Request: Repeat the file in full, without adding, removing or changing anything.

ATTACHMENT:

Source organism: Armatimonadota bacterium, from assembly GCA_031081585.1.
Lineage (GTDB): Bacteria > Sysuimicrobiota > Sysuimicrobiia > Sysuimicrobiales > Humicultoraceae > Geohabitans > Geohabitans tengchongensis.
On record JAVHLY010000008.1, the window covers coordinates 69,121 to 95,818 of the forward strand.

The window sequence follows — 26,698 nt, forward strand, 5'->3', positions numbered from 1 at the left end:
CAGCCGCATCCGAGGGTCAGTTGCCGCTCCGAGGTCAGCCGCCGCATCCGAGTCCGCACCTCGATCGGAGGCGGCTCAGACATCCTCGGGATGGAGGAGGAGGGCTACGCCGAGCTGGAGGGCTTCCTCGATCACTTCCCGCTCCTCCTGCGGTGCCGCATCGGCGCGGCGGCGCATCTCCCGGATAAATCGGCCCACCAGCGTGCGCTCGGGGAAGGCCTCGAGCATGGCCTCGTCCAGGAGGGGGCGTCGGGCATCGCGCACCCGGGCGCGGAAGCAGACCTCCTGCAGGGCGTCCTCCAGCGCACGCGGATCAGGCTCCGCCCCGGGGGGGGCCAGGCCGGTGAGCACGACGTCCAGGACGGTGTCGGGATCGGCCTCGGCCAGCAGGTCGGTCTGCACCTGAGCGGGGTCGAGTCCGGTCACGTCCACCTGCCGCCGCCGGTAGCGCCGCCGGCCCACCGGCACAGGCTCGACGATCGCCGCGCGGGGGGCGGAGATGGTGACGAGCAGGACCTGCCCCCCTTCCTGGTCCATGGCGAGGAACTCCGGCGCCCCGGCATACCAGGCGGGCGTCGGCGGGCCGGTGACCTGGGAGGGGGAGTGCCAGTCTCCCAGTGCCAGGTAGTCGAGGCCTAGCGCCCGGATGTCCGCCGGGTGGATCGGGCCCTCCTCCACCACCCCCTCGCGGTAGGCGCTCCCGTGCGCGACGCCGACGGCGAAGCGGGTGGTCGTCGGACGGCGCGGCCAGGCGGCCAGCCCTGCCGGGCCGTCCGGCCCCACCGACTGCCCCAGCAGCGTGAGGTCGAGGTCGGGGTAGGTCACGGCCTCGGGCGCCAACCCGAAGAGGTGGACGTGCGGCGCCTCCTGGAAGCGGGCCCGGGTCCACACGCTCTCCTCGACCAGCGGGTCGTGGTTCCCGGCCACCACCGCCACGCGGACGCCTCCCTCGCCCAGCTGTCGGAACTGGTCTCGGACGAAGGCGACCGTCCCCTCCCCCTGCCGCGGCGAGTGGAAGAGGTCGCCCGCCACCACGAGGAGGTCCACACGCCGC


Source organism: Armatimonadota bacterium, from assembly GCA_031081585.1.
Lineage (GTDB): Bacteria > Sysuimicrobiota > Sysuimicrobiia > Sysuimicrobiales > Humicultoraceae > Geohabitans > Geohabitans tengchongensis.
On record JAVHLY010000008.1, the window covers coordinates 69,121 to 95,818 of the forward strand.

The window sequence follows — 26,698 nt, forward strand, 5'->3', positions numbered from 1 at the left end:
CAGCCGCATCCGAGGGTCAGTTGCCGCTCCGAGGTCAGCCGCCGCATCCGAGTCCGCACCTCGATCGGAGGCGGCTCAGACATCCTCGGGATGGAGGAGGAGGGCTACGCCGAGCTGGAGGGCTTCCTCGATCACTTCCCGCTCCTCCTGCGGTGCCGCATCGGCGCGGCGGCGCATCTCCCGGATAAATCGGCCCACCAGCGTGCGCTCGGGGAAGGCCTCGAGCATGGCCTCGTCCAGGAGGGGGCGTCGGGCATCGCGCACCCGGGCGCGGAAGCAGACCTCCTGCAGGGCGTCCTCCAGCGCACGCGGATCAGGCTCCGCCCCGGGGGGGGCCAGGCCGGTGAGCACGACGTCCAGGACGGTGTCGGGATCGGCCTCGGCCAGCAGGTCGGTCTGCACCTGAGCGGGGTCGAGTCCGGTCACGTCCACCTGCCGCCGCCGGTAGCGCCGCCGGCCCACCGGCACAGGCTCGACGATCGCCGCGCGGGGGGCGGAGATGGTGACGAGCAGGACCTGCCCCCCTTCCTGGTCCATGGCGAGGAACTCCGGCGCCCCGGCATACCAGGCGGGCGTCGGCGGGCCGGTGACCTGGGAGGGGGAGTGCCAGTCTCCCAGTGCCAGGTAGTCGAGGCCTAGCGCCCGGATGTCCGCCGGGTGGATCGGGCCCTCCTCCACCACCCCCTCGCGGTAGGCGCTCCCGTGCGCGACGCCGACGGCGAAGCGGGTGGTCGTCGGACGGCGCGGCCAGGCGGCCAGCCCTGCCGGGCCGTCCGGCCCCACCGACTGCCCCAGCAGCGTGAGGTCGAGGTCGGGGTAGGTCACGGCCTCGGGCGCCAACCCGAAGAGGTGGACGTGCGGCGCCTCCTGGAAGCGGGCCCGGGTCCACACGCTCTCCTCGACCAGCGGGTCGTGGTTCCCGGCCACCACCGCCACGCGGACGCCTCCCTCGCCCAGCTGTCGGAACTGGTCTCGGACGAAGGCGACCGTCCCCTCCCCCTGCCGCGGCGAGTGGAAGAGGTCGCCCGCCACCACGAGGAGGTCCACACGCCGC